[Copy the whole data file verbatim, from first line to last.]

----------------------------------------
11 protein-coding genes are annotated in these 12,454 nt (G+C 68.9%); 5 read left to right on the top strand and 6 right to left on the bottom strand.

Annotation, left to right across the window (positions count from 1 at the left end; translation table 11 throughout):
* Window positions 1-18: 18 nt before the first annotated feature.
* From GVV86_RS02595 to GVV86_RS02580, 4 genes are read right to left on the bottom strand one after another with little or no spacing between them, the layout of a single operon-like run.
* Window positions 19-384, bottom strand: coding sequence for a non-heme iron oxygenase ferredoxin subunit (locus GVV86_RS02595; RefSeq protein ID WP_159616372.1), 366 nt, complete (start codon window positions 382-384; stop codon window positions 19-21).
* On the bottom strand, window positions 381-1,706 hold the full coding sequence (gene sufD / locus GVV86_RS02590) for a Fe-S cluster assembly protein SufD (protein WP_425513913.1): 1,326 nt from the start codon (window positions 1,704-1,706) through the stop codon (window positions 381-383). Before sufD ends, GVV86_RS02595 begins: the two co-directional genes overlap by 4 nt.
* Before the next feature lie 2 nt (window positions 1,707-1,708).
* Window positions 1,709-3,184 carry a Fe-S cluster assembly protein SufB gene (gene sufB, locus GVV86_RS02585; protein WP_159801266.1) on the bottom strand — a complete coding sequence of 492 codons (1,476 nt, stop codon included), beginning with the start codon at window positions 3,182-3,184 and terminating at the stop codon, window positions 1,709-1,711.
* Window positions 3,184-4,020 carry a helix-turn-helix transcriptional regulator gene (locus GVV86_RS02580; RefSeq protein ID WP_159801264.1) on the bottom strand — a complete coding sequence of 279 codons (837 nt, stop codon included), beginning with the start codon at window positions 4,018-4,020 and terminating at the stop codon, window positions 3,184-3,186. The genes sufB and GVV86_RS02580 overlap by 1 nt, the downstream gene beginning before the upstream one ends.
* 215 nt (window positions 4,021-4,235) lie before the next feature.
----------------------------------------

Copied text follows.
11 protein-coding genes are annotated in these 12,454 nt (G+C 68.9%); 5 read left to right on the top strand and 6 right to left on the bottom strand.

Annotation, left to right across the window (positions count from 1 at the left end; translation table 11 throughout):
* Window positions 1-18: 18 nt before the first annotated feature.
* From GVV86_RS02595 to GVV86_RS02580, 4 genes are read right to left on the bottom strand one after another with little or no spacing between them, the layout of a single operon-like run.
* Window positions 19-384, bottom strand: coding sequence for a non-heme iron oxygenase ferredoxin subunit (locus GVV86_RS02595; RefSeq protein ID WP_159616372.1), 366 nt, complete (start codon window positions 382-384; stop codon window positions 19-21).
* On the bottom strand, window positions 381-1,706 hold the full coding sequence (gene sufD / locus GVV86_RS02590) for a Fe-S cluster assembly protein SufD (protein WP_425513913.1): 1,326 nt from the start codon (window positions 1,704-1,706) through the stop codon (window positions 381-383). Before sufD ends, GVV86_RS02595 begins: the two co-directional genes overlap by 4 nt.
* Before the next feature lie 2 nt (window positions 1,707-1,708).
* Window positions 1,709-3,184 carry a Fe-S cluster assembly protein SufB gene (gene sufB, locus GVV86_RS02585; protein WP_159801266.1) on the bottom strand — a complete coding sequence of 492 codons (1,476 nt, stop codon included), beginning with the start codon at window positions 3,182-3,184 and terminating at the stop codon, window positions 1,709-1,711.
* Window positions 3,184-4,020 carry a helix-turn-helix transcriptional regulator gene (locus GVV86_RS02580; RefSeq protein ID WP_159801264.1) on the bottom strand — a complete coding sequence of 279 codons (837 nt, stop codon included), beginning with the start codon at window positions 4,018-4,020 and terminating at the stop codon, window positions 3,184-3,186. The genes sufB and GVV86_RS02580 overlap by 1 nt, the downstream gene beginning before the upstream one ends.
* 215 nt (window positions 4,021-4,235) lie before the next feature.